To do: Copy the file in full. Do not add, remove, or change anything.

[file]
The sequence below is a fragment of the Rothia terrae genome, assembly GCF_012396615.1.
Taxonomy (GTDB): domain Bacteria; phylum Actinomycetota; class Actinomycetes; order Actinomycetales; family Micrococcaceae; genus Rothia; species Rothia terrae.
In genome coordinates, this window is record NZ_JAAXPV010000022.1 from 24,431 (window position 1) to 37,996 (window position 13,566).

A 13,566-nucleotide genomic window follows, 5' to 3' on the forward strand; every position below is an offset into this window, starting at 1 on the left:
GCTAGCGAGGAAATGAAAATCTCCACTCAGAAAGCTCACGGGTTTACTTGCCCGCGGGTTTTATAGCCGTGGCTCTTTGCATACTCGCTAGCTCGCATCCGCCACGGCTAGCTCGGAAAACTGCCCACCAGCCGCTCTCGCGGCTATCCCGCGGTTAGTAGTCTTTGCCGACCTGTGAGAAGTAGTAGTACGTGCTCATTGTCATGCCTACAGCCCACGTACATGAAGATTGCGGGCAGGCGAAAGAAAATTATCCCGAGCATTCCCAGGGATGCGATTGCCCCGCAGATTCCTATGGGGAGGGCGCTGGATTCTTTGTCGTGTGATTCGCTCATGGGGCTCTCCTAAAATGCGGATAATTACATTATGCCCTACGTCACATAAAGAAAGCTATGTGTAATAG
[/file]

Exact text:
The sequence below is a fragment of the Rothia terrae genome, assembly GCF_012396615.1.
Taxonomy (GTDB): domain Bacteria; phylum Actinomycetota; class Actinomycetes; order Actinomycetales; family Micrococcaceae; genus Rothia; species Rothia terrae.
In genome coordinates, this window is record NZ_JAAXPV010000022.1 from 24,431 (window position 1) to 37,996 (window position 13,566).

A 13,566-nucleotide genomic window follows, 5' to 3' on the forward strand; every position below is an offset into this window, starting at 1 on the left:
GCTAGCGAGGAAATGAAAATCTCCACTCAGAAAGCTCACGGGTTTACTTGCCCGCGGGTTTTATAGCCGTGGCTCTTTGCATACTCGCTAGCTCGCATCCGCCACGGCTAGCTCGGAAAACTGCCCACCAGCCGCTCTCGCGGCTATCCCGCGGTTAGTAGTCTTTGCCGACCTGTGAGAAGTAGTAGTACGTGCTCATTGTCATGCCTACAGCCCACGTACATGAAGATTGCGGGCAGGCGAAAGAAAATTATCCCGAGCATTCCCAGGGATGCGATTGCCCCGCAGATTCCTATGGGGAGGGCGCTGGATTCTTTGTCGTGTGATTCGCTCATGGGGCTCTCCTAAAATGCGGATAATTACATTATGCCCTACGTCACATAAAGAAAGCTATGTGTAATAG